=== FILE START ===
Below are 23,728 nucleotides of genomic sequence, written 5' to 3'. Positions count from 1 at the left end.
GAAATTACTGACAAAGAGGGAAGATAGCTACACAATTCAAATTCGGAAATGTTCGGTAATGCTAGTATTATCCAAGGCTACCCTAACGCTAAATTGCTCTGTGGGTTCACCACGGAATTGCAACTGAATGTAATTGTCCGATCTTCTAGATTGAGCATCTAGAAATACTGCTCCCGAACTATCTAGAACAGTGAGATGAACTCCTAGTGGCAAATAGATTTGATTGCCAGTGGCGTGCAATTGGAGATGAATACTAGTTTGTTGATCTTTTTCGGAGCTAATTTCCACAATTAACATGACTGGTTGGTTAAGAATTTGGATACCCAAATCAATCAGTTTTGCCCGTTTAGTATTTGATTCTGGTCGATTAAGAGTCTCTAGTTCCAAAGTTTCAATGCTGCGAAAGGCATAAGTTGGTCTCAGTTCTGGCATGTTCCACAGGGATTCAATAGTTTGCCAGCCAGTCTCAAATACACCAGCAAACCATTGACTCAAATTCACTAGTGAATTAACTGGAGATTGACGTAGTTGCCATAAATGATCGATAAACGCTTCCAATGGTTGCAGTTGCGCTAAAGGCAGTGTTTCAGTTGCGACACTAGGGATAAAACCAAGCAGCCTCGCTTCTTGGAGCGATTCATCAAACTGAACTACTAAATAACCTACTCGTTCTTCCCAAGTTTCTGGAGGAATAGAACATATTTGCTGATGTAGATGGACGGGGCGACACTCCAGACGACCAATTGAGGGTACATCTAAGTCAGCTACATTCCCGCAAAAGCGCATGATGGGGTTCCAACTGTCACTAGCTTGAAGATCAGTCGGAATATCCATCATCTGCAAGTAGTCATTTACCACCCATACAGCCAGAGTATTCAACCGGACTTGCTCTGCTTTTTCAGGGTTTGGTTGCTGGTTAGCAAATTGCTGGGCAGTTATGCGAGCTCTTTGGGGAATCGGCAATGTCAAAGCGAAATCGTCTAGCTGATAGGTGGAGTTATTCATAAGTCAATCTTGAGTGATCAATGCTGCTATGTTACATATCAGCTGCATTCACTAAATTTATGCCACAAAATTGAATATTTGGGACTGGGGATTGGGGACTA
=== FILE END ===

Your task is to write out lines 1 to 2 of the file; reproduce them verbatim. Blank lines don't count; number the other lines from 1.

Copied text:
Below are 23,728 nucleotides of genomic sequence, written 5' to 3'. Positions count from 1 at the left end.
GAAATTACTGACAAAGAGGGAAGATAGCTACACAATTCAAATTCGGAAATGTTCGGTAATGCTAGTATTATCCAAGGCTACCCTAACGCTAAATTGCTCTGTGGGTTCACCACGGAATTGCAACTGAATGTAATTGTCCGATCTTCTAGATTGAGCATCTAGAAATACTGCTCCCGAACTATCTAGAACAGTGAGATGAACTCCTAGTGGCAAATAGATTTGATTGCCAGTGGCGTGCAATTGGAGATGAATACTAGTTTGTTGATCTTTTTCGGAGCTAATTTCCACAATTAACATGACTGGTTGGTTAAGAATTTGGATACCCAAATCAATCAGTTTTGCCCGTTTAGTATTTGATTCTGGTCGATTAAGAGTCTCTAGTTCCAAAGTTTCAATGCTGCGAAAGGCATAAGTTGGTCTCAGTTCTGGCATGTTCCACAGGGATTCAATAGTTTGCCAGCCAGTCTCAAATACACCAGCAAACCATTGACTCAAATTCACTAGTGAATTAACTGGAGATTGACGTAGTTGCCATAAATGATCGATAAACGCTTCCAATGGTTGCAGTTGCGCTAAAGGCAGTGTTTCAGTTGCGACACTAGGGATAAAACCAAGCAGCCTCGCTTCTTGGAGCGATTCATCAAACTGAACTACTAAATAACCTACTCGTTCTTCCCAAGTTTCTGGAGGAATAGAACATATTTGCTGATGTAGATGGACGGGGCGACACTCCAGACGACCAATTGAGGGTACATCTAAGTCAGCTACATTCCCGCAAAAGCGCATGATGGGGTTCCAACTGTCACTAGCTTGAAGATCAGTCGGAATATCCATCATCTGCAAGTAGTCATTTACCACCCATACAGCCAGAGTATTCAACCGGACTTGCTCTGCTTTTTCAGGGTTTGGTTGCTGGTTAGCAAATTGCTGGGCAGTTATGCGAGCTCTTTGGGGAATCGGCAATGTCAAAGCGAAATCGTCTAGCTGATAGGTGGAGTTATTCATAAGTCAATCTTGAGTGATCAATGCTGCTATGTTACATATCAGCTGCATTCACTAAATTTATGCCACAAAATTGAATATTTGGGACTGGGGATTGGGGACTA